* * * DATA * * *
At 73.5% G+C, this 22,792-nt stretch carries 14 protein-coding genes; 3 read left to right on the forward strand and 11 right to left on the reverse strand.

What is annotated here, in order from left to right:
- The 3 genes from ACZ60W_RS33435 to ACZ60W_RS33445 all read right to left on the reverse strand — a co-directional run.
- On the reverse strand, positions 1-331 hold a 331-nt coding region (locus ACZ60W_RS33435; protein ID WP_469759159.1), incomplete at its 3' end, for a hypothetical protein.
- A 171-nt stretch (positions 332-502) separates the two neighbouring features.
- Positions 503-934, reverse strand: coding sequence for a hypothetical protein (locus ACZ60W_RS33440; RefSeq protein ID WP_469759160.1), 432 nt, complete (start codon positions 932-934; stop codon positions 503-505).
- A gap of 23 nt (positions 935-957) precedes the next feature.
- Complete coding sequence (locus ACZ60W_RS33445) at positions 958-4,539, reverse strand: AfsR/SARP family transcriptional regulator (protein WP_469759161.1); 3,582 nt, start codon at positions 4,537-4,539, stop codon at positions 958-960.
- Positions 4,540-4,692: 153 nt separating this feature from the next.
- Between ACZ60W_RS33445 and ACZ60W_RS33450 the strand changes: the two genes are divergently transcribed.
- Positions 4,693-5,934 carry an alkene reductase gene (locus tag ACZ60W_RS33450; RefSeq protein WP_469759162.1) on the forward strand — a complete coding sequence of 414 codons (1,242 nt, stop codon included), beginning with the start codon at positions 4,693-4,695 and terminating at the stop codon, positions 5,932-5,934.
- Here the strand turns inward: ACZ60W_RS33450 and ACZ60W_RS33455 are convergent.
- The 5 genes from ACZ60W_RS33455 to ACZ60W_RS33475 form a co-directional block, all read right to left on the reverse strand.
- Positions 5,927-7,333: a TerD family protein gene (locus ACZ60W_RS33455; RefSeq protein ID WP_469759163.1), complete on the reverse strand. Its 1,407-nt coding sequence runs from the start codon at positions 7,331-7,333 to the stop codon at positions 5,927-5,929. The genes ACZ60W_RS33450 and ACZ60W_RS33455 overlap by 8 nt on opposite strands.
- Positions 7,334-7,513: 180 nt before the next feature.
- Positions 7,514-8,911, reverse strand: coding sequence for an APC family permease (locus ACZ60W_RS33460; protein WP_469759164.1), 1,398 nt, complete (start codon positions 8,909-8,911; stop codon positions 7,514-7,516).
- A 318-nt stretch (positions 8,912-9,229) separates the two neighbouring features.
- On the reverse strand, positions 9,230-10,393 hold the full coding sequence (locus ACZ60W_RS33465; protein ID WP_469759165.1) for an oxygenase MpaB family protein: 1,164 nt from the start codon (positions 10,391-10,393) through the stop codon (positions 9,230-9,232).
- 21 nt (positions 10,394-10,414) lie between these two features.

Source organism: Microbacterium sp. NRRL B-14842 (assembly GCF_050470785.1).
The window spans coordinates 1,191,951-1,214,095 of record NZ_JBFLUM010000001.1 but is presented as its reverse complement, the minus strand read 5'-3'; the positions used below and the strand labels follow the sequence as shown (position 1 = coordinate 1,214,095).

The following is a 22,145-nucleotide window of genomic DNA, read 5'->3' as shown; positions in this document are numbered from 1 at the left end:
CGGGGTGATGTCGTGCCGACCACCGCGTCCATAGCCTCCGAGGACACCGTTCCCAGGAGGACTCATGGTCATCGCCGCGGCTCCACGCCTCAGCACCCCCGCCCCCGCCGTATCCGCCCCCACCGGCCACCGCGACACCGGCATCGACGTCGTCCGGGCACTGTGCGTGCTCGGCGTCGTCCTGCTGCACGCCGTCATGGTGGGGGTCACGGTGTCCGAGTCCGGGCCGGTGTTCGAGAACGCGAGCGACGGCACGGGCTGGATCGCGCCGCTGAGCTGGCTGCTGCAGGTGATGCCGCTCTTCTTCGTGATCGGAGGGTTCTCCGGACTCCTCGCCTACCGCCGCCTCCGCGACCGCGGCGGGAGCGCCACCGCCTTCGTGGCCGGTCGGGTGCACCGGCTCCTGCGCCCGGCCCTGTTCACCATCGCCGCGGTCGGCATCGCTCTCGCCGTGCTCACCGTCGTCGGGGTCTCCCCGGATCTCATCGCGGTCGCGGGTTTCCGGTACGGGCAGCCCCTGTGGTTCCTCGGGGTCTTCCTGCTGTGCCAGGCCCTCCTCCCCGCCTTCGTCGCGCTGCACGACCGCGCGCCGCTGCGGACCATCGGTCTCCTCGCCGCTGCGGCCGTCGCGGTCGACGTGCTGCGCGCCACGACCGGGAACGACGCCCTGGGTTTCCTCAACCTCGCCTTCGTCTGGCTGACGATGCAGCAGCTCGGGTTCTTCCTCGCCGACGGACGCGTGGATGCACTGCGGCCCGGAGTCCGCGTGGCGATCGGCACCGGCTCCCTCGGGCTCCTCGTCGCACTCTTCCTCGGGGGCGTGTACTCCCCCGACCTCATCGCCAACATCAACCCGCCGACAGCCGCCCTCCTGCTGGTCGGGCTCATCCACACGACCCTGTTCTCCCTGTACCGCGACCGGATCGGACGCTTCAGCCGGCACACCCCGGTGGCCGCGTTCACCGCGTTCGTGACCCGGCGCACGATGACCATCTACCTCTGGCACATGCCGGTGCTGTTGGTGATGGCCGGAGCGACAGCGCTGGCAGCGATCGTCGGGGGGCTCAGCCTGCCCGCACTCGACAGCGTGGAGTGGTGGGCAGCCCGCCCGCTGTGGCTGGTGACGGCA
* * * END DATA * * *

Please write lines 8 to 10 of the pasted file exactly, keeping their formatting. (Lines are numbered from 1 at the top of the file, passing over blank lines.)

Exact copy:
- Complete coding sequence (locus ACZ60W_RS33445) at positions 958-4,539, reverse strand: AfsR/SARP family transcriptional regulator (protein WP_469759161.1); 3,582 nt, start codon at positions 4,537-4,539, stop codon at positions 958-960.
- Positions 4,540-4,692: 153 nt separating this feature from the next.
- Between ACZ60W_RS33445 and ACZ60W_RS33450 the strand changes: the two genes are divergently transcribed.